Wow! You can see how Jesus is pulling in the prophecy to point toward the coming of the Spirit on Pentecost. He brings all these ancient prayers together and then shows how he is the fulfillment of them.

Finally, our class celebrated by dancing to the song U’shavtem Mayim. The Hebrew of the song means “We draw water with joy from the wells of salvation!” (Isaiah 12:2) We formed two circles and kicked up our heels to dance with joy at how God poured out his Living Water on the earth through Jesus. I didn’t get a picture of us, but if you want to see this dance performed go to this link.

What an amazing celebration! The Talmud says, “He who has not see the joy of the Hoshana Rabbah has not seen joy at all in his life.” How very true!

Published in: on October 5, 2007 at 1:31 pm  Comments Off on The Greatest Day of the Feast  

New look and address for Life at the Wellspring

Just a quick announcement – I’ve done some things to enhance this blog. One is that it now has a simpler web address – lifeatthewellspring.com. (The old link still works, and will always work.) I switched from using Blogger to using WordPress – it has more features. Now I just need to start writing a few more blogs!

Published in: on August 20, 2007 at 7:42 am  Comments Off on New look and address for Life at the Wellspring  

Life on a Kibbutz in Israel

Some of you might be interested in hearing about where I’m staying for my Greek class (see below) – I’m at a hotel that is on a kibbutz. This one is called Kibbutz Tzuba, and it was begun in October 1948, only a few months after the State of Israel was founded. Some of its original members still live here – they are Holocaust survivors who lost everything and came here to start life over in the Promised Land.

We’ve been learning about what a kibbutz is from staying here, and it is quite interesting. The first tiny homes are still standing – we use one of them as our classroom. Originally two couples lived in each little house with a sheet dividing the rooms down the middle – like a small dorm room. At the very beginning, they lived in tents.

Of course, kibbutzes were founded out of a philosophy of socialism – to live in community and hold everything in common. The idea is that even though an individual might not be able to survive on his own, by combining efforts, people gain security from each other. As an American my first reaction is negative, but it seems that this has been many people have lived since ancient times. Whenever resources are scarce, people tend to live in large families or groups who can support each other. Coming to Israel in the 1940s and trying to build an existence out of nothing was that kind of situation, and if not for the kibbutzim, people wouldn’t have survived here.

Early on they tried to be utterly self-reliant, grow their own food, and teach their own schools. They would not hire help, or work outside for others. They would even donate all their clothes and wear those belonging to others. They still have a large communal dining room where we have been eating our meals too. Instead of having coin-operated washing machines for the hotel, they invited us to put our clothes into their communal laundry. Loads are washed in mesh bags to keep each person’s things separate. (I tried this once, and I got back extra bonus items lost from another person’s load – my wash has only been done in my bathtub since then.) (Several pictures of Kibbutz Tzuba are here.)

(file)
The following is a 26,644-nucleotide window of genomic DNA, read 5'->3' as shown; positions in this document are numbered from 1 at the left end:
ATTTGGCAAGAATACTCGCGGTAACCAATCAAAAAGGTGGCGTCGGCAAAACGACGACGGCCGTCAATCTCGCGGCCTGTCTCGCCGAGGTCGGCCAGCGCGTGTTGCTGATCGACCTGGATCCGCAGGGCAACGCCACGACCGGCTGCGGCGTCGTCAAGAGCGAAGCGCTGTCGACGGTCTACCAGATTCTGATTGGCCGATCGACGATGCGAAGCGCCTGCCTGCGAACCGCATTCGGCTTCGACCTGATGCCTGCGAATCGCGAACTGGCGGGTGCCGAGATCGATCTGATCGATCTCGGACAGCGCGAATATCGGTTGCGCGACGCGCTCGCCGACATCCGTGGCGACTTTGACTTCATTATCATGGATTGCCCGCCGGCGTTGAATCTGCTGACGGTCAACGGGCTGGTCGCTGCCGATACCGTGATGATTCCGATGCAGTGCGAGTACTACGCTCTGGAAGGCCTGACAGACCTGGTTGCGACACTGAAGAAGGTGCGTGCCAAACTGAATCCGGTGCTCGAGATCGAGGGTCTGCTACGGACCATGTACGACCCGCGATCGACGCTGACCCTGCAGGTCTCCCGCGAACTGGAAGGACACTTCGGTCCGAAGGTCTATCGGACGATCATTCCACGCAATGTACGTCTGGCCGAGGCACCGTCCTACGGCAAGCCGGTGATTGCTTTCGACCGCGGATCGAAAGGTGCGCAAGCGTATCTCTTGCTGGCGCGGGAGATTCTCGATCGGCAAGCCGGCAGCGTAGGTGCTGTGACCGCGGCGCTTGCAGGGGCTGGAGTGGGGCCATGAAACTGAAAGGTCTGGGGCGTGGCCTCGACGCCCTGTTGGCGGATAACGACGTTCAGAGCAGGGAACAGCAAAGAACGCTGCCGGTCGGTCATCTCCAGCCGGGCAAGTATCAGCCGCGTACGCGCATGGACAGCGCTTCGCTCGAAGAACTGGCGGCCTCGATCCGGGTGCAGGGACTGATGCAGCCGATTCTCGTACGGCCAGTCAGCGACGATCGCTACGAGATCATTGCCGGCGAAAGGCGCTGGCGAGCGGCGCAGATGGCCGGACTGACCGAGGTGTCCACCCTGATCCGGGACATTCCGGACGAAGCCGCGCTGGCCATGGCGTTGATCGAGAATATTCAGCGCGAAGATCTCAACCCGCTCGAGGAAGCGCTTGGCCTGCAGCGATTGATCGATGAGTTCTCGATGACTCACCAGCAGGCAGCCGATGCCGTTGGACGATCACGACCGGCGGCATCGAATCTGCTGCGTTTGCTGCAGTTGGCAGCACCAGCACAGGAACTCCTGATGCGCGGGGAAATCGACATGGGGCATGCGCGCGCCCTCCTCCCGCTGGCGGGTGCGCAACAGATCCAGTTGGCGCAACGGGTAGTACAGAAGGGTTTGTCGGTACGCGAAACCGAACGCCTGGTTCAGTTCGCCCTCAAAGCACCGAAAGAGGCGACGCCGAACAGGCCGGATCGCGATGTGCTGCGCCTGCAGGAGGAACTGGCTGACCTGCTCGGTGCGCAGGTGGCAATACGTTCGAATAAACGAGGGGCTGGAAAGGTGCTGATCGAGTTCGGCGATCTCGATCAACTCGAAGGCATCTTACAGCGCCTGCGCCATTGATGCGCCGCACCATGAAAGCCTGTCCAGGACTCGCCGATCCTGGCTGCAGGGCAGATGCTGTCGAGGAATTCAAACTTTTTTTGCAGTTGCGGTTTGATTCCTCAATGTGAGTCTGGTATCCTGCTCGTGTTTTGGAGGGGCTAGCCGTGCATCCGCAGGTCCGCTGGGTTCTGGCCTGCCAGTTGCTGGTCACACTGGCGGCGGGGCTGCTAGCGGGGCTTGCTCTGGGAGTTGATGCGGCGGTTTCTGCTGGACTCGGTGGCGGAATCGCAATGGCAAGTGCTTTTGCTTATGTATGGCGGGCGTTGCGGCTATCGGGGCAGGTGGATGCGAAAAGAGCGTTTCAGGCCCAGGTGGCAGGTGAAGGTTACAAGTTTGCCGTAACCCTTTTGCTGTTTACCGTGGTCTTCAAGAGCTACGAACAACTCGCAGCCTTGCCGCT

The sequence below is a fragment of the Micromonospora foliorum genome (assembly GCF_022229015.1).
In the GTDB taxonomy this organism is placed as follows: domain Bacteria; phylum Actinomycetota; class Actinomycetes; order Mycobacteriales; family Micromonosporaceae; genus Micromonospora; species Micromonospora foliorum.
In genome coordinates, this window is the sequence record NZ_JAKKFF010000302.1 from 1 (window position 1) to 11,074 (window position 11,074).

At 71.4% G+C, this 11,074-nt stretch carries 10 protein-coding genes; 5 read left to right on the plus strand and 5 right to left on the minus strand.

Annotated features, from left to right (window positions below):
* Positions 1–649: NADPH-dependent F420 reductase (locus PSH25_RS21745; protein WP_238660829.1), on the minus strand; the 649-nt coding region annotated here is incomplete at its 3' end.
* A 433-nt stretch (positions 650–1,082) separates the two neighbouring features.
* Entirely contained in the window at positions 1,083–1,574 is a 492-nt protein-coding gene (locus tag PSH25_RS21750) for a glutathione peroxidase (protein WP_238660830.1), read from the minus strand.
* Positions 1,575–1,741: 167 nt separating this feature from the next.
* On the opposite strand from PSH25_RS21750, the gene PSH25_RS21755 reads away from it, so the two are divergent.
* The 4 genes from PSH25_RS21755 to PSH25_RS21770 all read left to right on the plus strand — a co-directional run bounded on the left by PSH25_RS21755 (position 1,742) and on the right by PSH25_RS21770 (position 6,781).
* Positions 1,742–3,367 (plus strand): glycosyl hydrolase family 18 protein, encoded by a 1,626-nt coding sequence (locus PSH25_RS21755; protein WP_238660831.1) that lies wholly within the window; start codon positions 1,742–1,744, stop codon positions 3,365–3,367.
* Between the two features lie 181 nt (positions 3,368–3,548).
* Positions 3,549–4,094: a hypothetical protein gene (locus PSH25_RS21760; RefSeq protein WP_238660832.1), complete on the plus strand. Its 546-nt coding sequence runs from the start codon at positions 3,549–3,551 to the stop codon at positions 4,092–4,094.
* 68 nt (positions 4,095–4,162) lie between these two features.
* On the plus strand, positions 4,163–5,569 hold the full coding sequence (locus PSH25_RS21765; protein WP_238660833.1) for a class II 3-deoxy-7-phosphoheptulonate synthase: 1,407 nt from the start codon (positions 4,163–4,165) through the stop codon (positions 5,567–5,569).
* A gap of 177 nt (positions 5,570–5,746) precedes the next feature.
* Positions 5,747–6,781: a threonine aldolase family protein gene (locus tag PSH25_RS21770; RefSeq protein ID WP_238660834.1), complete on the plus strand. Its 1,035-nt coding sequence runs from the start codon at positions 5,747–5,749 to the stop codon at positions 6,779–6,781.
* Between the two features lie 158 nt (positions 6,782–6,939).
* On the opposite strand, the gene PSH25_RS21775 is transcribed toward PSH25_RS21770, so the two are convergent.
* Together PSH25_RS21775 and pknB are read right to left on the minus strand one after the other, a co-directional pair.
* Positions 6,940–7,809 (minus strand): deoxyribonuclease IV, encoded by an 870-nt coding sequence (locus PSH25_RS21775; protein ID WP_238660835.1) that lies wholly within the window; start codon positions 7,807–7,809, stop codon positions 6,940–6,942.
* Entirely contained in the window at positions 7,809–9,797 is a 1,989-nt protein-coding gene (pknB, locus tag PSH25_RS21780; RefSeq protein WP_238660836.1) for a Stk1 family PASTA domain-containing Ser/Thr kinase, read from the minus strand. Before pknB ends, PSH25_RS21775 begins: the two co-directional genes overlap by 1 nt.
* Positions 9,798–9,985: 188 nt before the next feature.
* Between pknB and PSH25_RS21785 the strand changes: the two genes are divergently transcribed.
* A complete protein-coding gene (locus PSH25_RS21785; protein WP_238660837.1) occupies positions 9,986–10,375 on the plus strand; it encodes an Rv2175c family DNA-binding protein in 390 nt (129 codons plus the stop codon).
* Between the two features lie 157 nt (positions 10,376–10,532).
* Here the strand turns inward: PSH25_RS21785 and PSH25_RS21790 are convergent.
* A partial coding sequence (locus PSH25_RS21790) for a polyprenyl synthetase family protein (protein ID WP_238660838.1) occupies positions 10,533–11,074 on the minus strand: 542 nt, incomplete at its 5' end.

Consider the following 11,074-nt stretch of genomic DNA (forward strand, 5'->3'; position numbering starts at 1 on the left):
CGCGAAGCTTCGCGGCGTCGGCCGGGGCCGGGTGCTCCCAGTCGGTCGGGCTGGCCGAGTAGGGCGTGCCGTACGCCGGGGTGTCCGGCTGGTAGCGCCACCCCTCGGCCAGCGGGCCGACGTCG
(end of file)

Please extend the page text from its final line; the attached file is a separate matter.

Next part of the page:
They also tried to be extremely egalitarian – each person would take on tasks as needed by the larger group, and no person was considered to be the boss of any other. Of course they did have someone who acted as the “organizer,” but each year a new person was elected, and last year’s organizer might next work in the chicken coops. Every buying decision was made by the whole group. I guess in the early years a major debate ensued over whether they would put a teapot in each family’s room. Many were opposed, because they thought it would break down the community that people had when they gathered in the kitchen for tea each evening.

They have large amounts of land and have done a lot of farming. But now they’ve built this hotel because they have a beautiful view and are quite close to Jerusalem. They also have a windshield factory too. They are always looking for new industries to sustain their members and have done quite well – a lot of kibbutzim have not succeeded. They think that within another 5 to 10 years they will have to privatize or reorganize, because people are not willing to make the sacrifices the original members did. About 500 people live here now.

One interesting thing is that the “Cave of John the Baptist” which was in the news a few years ago was found on their property, so they bring people on tours to see it. (It wasn’t that impressed, personally.) There is a water source at the bottom of a valley that was used as a mikveh by Jerusalem residents in the first century. They found a goofy looking figure scratched into the wall that they think is a drawing of John the Baptist. They suggest that maybe early church members went there to honor him, not that he lived there himself. Oh well, it draws tourists.

If you are traveling in Israel, the hotel here is really lovely and it would be a very nice place to stay. For more pictures, see the hotel website, as well as my roommate Elise’s website.

Published in: on July 23, 2007 at 8:34 am  Comments (1)